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Schmidt: Tree care workshop

By Staff | Apr 18, 2014

Don’t forget to RSVP for the 2nd Annual Tree Care Workshop being held next Thursday, April 24, 2014 from 5:30-8:30 p.m. We will be starting at the Rugby Armory classroom (use the south side entrance) and conclude at the SCD Arboretum for some hands-on learning! Topics being covered include: Tree Disease Identification, Tree Planting and Care, and Tree Pruning. In addition to ND State Foresters Joel Nichols and Lezlee Johnson, local members of the Pierce County Soil Conservation District, Natural Resource Conservation Service, and NDSU Extension Service will also be available to answer questions.

The 2nd Annual Spring Tree Care Workshop is free and open to the public. To help us plan, please RSVP by Monday, April 21 by calling the Pierce County SCD at 776-2207 or the Pierce County Extension office at 776-6234 ext. 5. N.D.

Land values cool

The hot farm land market showed significant cooling during 2013, according to Andrew Swenson, North Dakota State University Extension Service farm management specialist. His estimate is derived from the published results of a January 2014 county survey commissioned by the North Dakota Department of Trust Lands.

Land values showed about an 8 percent increase from the previous survey, compared with a 42 percent increase during 2012. Swenson says, “It is quite possible that land values peaked in the last few months of 2013, when the financial impact of lower crop prices became more evident, especially in the Red River Valley, where two major crops, corn and sugar beets, had negative returns, on average.”

Land values in the northern Red River Valley region showed a 4 percent decline (to $3,283) from January 2013 to January 2014 after a 56 percent increase the previous year. All other regions had positive year-to-year results, with the lowest being 3 percent (to $4,319) in the southern Red River Valley counties and (to $2,058) in the northeastern region.

According to Swenson, “Unless crop prices have a significant rally, it is likely that next year’s survey will confirm that the historic 11-year run in land values, averaging an annual increase of 15 percent, is over.”

The reality of crop price declines was abrupt. In 2013, net farm income dropped more than 80 percent in the Red River Valley and approximately 50 percent in the rest of the state, according to results from those enrolled in the Farm Business Management Education program.

“In addition, 2014 projected crop budgets were sobering,” Swenson says. “Producers and their bankers are more cautious about jumping on the land escalator. However, if interest rates remain low and cash prices stabilize above $4 per bushel for corn, $11 for soybeans and $6.50 for wheat, it is possible that land values may have a soft landing.”

The largest increase in cropland values (January 2013 to January 2014) was about 28 percent (to $1,278) in the southwestern region, nearly 15 percent (to $1,738) in the north-central region and 13 percent (to $1,523) in the south-central region. Three regions, east-central (to $2,490), southeastern (to $3,183) and northwestern (to $950), had increases of 8 to 10 percent.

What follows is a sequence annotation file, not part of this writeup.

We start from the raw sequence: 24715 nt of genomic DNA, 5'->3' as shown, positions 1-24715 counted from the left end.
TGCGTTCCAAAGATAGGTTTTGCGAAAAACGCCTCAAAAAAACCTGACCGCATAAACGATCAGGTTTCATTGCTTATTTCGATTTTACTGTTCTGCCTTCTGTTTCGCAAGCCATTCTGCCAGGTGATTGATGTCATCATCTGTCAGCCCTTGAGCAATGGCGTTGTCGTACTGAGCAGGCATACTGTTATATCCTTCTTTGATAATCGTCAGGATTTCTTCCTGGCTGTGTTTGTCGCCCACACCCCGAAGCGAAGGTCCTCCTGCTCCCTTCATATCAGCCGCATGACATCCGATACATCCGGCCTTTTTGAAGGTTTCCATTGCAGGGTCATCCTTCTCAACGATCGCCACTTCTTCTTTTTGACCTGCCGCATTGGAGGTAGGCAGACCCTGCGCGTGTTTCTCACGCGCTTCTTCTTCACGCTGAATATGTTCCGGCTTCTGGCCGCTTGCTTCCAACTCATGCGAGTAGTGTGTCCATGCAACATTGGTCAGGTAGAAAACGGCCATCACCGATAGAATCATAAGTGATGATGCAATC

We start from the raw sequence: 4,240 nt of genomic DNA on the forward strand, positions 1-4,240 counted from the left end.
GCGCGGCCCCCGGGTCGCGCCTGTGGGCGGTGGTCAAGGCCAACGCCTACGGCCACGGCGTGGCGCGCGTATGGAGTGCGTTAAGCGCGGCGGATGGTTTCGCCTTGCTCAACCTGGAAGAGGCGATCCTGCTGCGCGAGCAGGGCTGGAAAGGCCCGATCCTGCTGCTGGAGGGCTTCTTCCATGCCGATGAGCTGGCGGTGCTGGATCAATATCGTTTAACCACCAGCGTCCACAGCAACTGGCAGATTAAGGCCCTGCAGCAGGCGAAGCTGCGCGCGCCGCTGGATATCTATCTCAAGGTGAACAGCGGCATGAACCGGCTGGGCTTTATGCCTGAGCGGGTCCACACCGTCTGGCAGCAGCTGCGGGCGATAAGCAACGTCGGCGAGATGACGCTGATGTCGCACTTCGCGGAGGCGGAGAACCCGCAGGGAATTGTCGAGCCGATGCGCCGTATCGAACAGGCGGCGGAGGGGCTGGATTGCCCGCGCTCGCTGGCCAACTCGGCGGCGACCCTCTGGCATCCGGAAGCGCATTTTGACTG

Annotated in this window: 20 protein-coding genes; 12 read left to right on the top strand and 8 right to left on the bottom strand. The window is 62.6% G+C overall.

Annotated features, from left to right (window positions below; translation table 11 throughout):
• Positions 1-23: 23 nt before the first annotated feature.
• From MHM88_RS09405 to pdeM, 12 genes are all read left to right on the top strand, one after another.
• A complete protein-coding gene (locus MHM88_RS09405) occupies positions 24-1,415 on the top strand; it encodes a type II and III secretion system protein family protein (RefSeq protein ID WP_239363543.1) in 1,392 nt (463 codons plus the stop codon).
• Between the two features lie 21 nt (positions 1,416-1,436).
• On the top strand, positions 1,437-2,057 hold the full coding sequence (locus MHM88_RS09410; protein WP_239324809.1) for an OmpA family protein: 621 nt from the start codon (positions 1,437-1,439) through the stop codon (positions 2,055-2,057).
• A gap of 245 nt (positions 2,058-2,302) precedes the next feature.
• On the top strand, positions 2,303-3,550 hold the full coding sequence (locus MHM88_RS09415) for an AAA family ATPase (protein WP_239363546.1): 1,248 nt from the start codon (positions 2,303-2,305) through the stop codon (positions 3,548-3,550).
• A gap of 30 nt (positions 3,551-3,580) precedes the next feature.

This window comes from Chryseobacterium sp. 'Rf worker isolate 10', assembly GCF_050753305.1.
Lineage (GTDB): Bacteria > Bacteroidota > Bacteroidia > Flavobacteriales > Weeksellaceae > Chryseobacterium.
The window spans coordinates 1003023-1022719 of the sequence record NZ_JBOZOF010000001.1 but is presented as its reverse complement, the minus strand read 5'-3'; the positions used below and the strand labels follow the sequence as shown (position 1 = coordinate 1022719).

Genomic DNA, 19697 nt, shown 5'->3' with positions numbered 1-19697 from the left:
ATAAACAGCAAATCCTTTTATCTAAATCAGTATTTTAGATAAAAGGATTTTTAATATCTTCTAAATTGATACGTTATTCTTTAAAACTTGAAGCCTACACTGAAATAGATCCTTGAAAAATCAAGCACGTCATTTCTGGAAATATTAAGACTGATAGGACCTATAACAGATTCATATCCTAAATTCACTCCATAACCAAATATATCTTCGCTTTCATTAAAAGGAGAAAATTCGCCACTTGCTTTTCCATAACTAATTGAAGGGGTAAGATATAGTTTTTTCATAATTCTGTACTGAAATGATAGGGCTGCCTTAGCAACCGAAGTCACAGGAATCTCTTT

The survey indicated that land rents, as typical, did not change as much in percentage as land values. On average, cropland rents increased about 4 percent (January 2013 to January 2014).

Surprisingly, the largest increase was 8 percent (to $124.20) in the southern Red River Valley. The average rent increased about 7 percent (to $60.10) in the south-central and (to $38.50) southwestern regions. Rents increased 4 to 5 percent (to $49.90) in the north-central, (to $56.70) in the northeastern and (to $96.80) in the southeastern regions. Crop land rent only increased by 2 percent (to $66.90) in the east-central region and had slight declines (to $34.70) in the northwestern region and (to $89) the northern Red River Valley.

Swenson cautions that the above values and rents are averages for large multicounty regions. Prices can vary considerably within a region because of soil types, drainage and location.

Producers and landowners can access the most current County Land Rents and Values at the following website: land.nd.gov/surface/rentsurvey.aspx .

2014 Camp opportunities

The North Dakota 4-H Program has offered camping as educational experience for decades. Programs are designed to develop skills for safe and healthful living, enhance personal development and provide constructive uses of leisure time. The North Dakota 4-H Program is committed to providing a safe environment where children can make new friends and develop new skills.

The camp provides safe opportunities for youth to master new skills and gain independence. Facilities include a main lodge for dining and group activities and three sleeping cabins, each having its own bathroom and shower facilities. The camp has beautiful walking trails along the Missouri River and lots of open spaces to enjoy.

Staff members are trained in outdoor skills, science, agriculture, human development and working with youth to ensure a high-quality experience for campers. All staff members are also trained and certified in first aid and CPR. Your campers will be busy. In addition to the planned education program, recreational opportunities are included for each camp. Campers will enjoy many activities, including our walking trails, mud pit and archery. Campers especially like the Dutch oven cooking, evening campfires, waterslide and dance.

4-H membership is NOT required for participation. Scholarships are available for income eligible families. To see the list of camps and camp descriptions and registration information go to ndsu.edu/4h . P.S. I will be co-chairing the 4-H Adventure II Camp again this year June 15-19 and it would be great to see some Pierce county youth faces there!

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